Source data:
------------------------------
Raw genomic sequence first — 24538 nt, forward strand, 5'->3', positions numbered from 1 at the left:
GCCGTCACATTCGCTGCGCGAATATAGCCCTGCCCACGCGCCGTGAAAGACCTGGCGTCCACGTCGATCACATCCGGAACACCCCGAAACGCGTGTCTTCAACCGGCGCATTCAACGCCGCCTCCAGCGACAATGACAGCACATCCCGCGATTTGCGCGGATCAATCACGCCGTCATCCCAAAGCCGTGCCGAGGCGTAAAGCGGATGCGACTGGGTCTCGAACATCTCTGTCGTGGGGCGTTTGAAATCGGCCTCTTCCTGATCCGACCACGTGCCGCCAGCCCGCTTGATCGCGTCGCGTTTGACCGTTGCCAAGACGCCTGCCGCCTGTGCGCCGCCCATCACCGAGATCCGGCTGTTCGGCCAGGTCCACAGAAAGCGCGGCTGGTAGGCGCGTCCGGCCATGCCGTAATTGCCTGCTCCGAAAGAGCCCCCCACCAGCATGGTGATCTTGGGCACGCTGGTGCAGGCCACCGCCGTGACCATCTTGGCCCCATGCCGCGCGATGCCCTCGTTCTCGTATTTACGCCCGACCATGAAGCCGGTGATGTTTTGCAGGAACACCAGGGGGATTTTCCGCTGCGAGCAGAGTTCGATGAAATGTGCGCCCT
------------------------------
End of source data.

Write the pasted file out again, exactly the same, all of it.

Raw genomic sequence first — 24538 nt, forward strand, 5'->3', positions numbered from 1 at the left:
GCCGTCACATTCGCTGCGCGAATATAGCCCTGCCCACGCGCCGTGAAAGACCTGGCGTCCACGTCGATCACATCCGGAACACCCCGAAACGCGTGTCTTCAACCGGCGCATTCAACGCCGCCTCCAGCGACAATGACAGCACATCCCGCGATTTGCGCGGATCAATCACGCCGTCATCCCAAAGCCGTGCCGAGGCGTAAAGCGGATGCGACTGGGTCTCGAACATCTCTGTCGTGGGGCGTTTGAAATCGGCCTCTTCCTGATCCGACCACGTGCCGCCAGCCCGCTTGATCGCGTCGCGTTTGACCGTTGCCAAGACGCCTGCCGCCTGTGCGCCGCCCATCACCGAGATCCGGCTGTTCGGCCAGGTCCACAGAAAGCGCGGCTGGTAGGCGCGTCCGGCCATGCCGTAATTGCCTGCTCCGAAAGAGCCCCCCACCAGCATGGTGATCTTGGGCACGCTGGTGCAGGCCACCGCCGTGACCATCTTGGCCCCATGCCGCGCGATGCCCTCGTTCTCGTATTTACGCCCGACCATGAAGCCGGTGATGTTTTGCAGGAACACCAGGGGGATTTTCCGCTGCGAGCAGAGTTCGATGAAATGTGCGCCCT